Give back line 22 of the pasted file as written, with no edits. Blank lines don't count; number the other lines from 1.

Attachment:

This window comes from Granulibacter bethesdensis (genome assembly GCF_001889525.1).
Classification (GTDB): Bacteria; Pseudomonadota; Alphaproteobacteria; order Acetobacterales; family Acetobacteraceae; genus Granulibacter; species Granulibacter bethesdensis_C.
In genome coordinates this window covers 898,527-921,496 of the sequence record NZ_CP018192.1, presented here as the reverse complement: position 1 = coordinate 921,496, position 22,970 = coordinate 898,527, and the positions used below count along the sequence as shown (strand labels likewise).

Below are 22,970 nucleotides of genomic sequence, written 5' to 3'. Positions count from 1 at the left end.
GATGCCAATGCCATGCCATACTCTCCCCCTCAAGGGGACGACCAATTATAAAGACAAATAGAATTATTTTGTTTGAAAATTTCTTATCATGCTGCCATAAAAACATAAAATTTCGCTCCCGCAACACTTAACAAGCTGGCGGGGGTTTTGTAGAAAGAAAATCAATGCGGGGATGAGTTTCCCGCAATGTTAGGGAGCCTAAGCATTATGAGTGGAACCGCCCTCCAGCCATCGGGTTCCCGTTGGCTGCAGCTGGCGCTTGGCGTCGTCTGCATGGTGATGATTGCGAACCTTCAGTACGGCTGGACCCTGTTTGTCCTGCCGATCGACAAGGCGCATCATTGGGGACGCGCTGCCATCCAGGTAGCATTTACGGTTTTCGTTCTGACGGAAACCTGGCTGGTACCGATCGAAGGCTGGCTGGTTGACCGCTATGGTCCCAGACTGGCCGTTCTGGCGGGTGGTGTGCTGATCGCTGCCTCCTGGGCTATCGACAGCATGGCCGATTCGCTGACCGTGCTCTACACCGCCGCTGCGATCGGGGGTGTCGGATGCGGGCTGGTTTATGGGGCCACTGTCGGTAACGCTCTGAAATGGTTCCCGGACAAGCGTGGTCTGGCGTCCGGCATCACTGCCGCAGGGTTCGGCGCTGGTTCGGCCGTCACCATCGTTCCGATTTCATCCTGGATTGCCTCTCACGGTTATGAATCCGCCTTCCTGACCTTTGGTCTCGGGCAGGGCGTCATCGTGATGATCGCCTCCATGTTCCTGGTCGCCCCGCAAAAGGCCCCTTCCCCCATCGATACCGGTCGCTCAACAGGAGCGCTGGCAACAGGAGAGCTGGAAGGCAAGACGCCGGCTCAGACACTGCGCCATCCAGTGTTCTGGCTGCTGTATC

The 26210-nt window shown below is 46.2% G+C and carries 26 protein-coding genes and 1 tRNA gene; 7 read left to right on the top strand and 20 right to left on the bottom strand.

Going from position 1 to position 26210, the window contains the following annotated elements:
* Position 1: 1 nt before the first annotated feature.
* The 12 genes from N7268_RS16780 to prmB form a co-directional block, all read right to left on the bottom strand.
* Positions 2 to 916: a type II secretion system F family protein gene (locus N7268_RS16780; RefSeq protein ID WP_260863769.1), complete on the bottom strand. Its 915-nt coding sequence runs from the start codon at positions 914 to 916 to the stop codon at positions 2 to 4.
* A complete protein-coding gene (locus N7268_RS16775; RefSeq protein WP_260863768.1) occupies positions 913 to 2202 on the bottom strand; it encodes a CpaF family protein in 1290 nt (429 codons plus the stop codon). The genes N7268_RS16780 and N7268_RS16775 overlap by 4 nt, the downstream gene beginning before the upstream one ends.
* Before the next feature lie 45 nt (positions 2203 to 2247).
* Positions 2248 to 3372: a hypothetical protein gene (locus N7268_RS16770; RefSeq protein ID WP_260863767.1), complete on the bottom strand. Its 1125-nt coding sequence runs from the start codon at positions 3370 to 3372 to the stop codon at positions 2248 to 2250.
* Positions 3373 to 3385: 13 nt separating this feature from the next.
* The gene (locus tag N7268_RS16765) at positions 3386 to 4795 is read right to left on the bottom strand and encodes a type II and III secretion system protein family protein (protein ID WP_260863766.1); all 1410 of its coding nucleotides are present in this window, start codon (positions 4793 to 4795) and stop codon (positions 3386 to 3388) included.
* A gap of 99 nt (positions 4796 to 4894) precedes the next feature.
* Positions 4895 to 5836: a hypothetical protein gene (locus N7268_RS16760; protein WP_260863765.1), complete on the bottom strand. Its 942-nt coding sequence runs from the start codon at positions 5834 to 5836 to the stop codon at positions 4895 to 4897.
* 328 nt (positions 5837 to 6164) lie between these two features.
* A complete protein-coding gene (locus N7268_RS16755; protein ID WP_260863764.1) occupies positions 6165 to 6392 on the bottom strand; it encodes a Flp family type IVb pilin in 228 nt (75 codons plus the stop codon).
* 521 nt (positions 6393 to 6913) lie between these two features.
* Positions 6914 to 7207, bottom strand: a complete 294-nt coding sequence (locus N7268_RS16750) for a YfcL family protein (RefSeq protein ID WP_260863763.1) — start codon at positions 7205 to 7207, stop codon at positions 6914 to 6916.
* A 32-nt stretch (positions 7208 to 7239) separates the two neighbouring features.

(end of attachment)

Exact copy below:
* A 32-nt stretch (positions 7208 to 7239) separates the two neighbouring features.